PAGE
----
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WRITER: KATHLEEN SNODGRASS
CONTACT: BECKY SOGLIN
5137 Westlawn
Iowa City IA 52242
(319) 335-6660; fax (319) 384-4638
e-mail: becky-soglin@uiowa.edu

Release: April 18, 2002

UI College of Dentistry researchers receive grants

            Two researchers in the University of Iowa College of Dentistry recently received grants for research projects.

           
Steven Levy, D.D.S., M.P.H., professor of preventive and community dentistry in the UI College of Dentistry and professor of epidemiology in the UI College of Public Health, and colleagues have received $521,612 from the U.S. Department of Health and Human Services for an ongoing study of fluoride use among children.


The Iowa Fluoride Study, which first began in 1991, has tracked a group of 700 babies, now ages 7 to 10, in order to examine how fluoride exposure and ingestion beginning at birth relate to the occurrence of dental fluorosis (cosmetic changes in the teeth) and cavities. The study is also looking at the relationships between children's sucking on pacifiers and fingers and the need for orthodontic treatment.

            Co-investigators for the dental emphasis of the Iowa Fluoride Study include Jim Wefel, Ph.D., John Warren, D.D.S., Rebecca Slayton, D.D.S., Ph.D., Mike Kanellis, D.D.S., and Teresa Marshall, Ph.D., all professors in the UI College of Dentistry; and Steve Hillis, Ph.D., UI assistant research scientist in statistics and actuarial science.

           
Galen Schneider, D.D.S., Ph.D., UI assistant professor of prosthodontics and a researcher in the College of Dentistry's Dows Institute for Dental Research, has received a $147,00 grant from the National Institute for Dental and Craniofacial Research.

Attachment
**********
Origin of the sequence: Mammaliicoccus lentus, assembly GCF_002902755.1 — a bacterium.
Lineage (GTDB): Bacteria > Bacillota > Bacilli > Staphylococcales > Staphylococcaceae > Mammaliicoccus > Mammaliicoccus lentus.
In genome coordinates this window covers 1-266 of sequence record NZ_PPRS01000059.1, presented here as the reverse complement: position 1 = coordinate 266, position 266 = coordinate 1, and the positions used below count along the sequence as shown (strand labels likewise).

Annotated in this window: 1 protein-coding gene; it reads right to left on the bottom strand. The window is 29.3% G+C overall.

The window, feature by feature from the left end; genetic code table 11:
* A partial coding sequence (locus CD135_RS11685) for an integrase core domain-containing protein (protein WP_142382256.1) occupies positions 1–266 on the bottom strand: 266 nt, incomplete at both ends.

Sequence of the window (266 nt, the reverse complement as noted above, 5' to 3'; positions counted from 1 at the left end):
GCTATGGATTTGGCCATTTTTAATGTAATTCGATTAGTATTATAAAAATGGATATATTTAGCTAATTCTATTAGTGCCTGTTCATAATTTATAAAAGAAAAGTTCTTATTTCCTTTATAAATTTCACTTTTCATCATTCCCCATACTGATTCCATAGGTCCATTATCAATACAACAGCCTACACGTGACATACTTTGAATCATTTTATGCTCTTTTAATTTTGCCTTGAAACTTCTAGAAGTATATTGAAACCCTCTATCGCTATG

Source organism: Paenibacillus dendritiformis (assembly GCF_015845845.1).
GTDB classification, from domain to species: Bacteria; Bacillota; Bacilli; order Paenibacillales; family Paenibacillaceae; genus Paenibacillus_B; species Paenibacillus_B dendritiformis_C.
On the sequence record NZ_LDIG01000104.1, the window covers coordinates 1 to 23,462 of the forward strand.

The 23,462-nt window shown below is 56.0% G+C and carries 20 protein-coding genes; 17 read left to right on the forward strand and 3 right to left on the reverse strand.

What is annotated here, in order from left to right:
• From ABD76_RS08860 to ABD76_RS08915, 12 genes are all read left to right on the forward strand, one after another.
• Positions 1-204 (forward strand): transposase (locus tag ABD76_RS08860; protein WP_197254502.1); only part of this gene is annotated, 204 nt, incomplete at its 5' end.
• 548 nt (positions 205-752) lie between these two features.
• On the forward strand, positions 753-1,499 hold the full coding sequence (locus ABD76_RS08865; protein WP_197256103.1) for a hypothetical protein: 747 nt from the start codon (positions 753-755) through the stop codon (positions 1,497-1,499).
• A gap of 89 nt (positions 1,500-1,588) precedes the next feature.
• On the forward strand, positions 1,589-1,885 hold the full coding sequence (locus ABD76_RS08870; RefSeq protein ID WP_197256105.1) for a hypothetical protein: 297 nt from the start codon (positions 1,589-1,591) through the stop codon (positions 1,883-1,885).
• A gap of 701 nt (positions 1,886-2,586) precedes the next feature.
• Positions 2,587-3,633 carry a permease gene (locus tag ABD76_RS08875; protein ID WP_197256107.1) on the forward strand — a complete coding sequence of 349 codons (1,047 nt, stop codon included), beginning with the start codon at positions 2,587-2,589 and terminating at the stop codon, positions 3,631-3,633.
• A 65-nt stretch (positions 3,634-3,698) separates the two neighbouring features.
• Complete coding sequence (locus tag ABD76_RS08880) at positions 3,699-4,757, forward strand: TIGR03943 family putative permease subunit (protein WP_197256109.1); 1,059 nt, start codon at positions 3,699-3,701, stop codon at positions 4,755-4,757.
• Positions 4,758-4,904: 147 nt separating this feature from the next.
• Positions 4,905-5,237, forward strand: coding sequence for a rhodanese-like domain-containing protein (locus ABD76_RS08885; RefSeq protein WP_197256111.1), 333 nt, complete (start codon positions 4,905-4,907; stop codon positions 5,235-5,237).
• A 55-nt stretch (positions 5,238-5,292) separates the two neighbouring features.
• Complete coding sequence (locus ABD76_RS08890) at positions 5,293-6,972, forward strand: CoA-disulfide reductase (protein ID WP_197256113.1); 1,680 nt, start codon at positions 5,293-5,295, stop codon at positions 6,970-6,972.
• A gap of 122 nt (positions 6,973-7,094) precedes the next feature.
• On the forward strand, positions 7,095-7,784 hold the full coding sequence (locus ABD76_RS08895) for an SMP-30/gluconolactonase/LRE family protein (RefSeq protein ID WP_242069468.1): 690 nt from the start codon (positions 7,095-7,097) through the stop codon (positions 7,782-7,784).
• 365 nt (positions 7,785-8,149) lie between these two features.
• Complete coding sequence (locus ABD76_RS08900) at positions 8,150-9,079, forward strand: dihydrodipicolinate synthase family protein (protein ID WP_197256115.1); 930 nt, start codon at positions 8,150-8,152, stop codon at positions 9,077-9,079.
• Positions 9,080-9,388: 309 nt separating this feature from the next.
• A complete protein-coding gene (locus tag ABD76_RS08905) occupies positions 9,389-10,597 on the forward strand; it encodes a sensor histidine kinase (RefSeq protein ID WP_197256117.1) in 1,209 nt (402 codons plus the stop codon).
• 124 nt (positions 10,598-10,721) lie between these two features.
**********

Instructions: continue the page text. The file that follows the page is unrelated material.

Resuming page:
His research involves identifying how a specific protein, FAK, causes a cell to become an osteoblast (a bone forming cell) and secrete bone. By knowing what surfaces and proteins cause FAK to be activated, Schneider can target them to grow bone tissue, a process known as tissue engineering. This knowledge could also be used to target specific genes that cause bone growth to help with treatments for osseous (bone) disease and craniofacial defects. In addition, by learning which proteins activate FAK, researchers may be able to develop dental implant surfaces that activate similar proteins and pathways to aid in a process known as osseointegration.

            Clark Stanford, D.D.S., Ph.D., UI professor of prosthodontics, is co-investigator of this grant. John Keller, Ph.D., UI professor of oral and maxillofacial surgery, and dean of the UI Graduate College; Mary J.C. Hendrix, Ph.D., the Kate Daum Research Professor of Anatomy and Cell Biology at the UI and head of the department; and Mike Schaller, Ph.D., professor of cell biology at the University of North Carolina, are consultants on the research study. Stanford and Keller are also researchers at the College of Dentistry's Dows Institute for Dental Research.